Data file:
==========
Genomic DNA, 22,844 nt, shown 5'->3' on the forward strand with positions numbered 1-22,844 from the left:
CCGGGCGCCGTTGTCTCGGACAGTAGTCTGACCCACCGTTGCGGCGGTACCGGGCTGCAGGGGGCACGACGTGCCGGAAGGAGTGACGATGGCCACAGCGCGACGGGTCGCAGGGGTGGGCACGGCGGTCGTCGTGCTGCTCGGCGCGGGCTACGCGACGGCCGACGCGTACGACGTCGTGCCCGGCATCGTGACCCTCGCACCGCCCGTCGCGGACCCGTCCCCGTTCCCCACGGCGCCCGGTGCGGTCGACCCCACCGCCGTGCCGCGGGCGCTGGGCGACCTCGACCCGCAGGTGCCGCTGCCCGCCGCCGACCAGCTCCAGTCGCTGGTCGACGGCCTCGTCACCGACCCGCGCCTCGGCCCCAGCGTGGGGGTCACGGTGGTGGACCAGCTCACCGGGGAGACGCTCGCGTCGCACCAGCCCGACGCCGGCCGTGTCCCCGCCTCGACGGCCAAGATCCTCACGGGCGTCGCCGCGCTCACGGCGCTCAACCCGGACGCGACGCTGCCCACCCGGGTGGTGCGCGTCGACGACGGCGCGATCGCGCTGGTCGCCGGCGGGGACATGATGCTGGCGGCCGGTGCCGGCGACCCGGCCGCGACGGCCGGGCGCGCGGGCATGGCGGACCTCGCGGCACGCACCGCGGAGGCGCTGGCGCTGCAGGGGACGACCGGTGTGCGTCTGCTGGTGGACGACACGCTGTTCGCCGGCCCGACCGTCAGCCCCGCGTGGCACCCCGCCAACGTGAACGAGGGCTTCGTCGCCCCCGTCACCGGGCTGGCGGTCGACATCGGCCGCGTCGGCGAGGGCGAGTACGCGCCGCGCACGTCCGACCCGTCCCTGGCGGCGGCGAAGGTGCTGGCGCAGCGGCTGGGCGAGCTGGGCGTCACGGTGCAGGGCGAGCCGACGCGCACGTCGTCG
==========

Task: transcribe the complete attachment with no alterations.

Genomic DNA, 22,844 nt, shown 5'->3' on the forward strand with positions numbered 1-22,844 from the left:
CCGGGCGCCGTTGTCTCGGACAGTAGTCTGACCCACCGTTGCGGCGGTACCGGGCTGCAGGGGGCACGACGTGCCGGAAGGAGTGACGATGGCCACAGCGCGACGGGTCGCAGGGGTGGGCACGGCGGTCGTCGTGCTGCTCGGCGCGGGCTACGCGACGGCCGACGCGTACGACGTCGTGCCCGGCATCGTGACCCTCGCACCGCCCGTCGCGGACCCGTCCCCGTTCCCCACGGCGCCCGGTGCGGTCGACCCCACCGCCGTGCCGCGGGCGCTGGGCGACCTCGACCCGCAGGTGCCGCTGCCCGCCGCCGACCAGCTCCAGTCGCTGGTCGACGGCCTCGTCACCGACCCGCGCCTCGGCCCCAGCGTGGGGGTCACGGTGGTGGACCAGCTCACCGGGGAGACGCTCGCGTCGCACCAGCCCGACGCCGGCCGTGTCCCCGCCTCGACGGCCAAGATCCTCACGGGCGTCGCCGCGCTCACGGCGCTCAACCCGGACGCGACGCTGCCCACCCGGGTGGTGCGCGTCGACGACGGCGCGATCGCGCTGGTCGCCGGCGGGGACATGATGCTGGCGGCCGGTGCCGGCGACCCGGCCGCGACGGCCGGGCGCGCGGGCATGGCGGACCTCGCGGCACGCACCGCGGAGGCGCTGGCGCTGCAGGGGACGACCGGTGTGCGTCTGCTGGTGGACGACACGCTGTTCGCCGGCCCGACCGTCAGCCCCGCGTGGCACCCCGCCAACGTGAACGAGGGCTTCGTCGCCCCCGTCACCGGGCTGGCGGTCGACATCGGCCGCGTCGGCGAGGGCGAGTACGCGCCGCGCACGTCCGACCCGTCCCTGGCGGCGGCGAAGGTGCTGGCGCAGCGGCTGGGCGAGCTGGGCGTCACGGTGCAGGGCGAGCCGACGCGCACGTCGTCG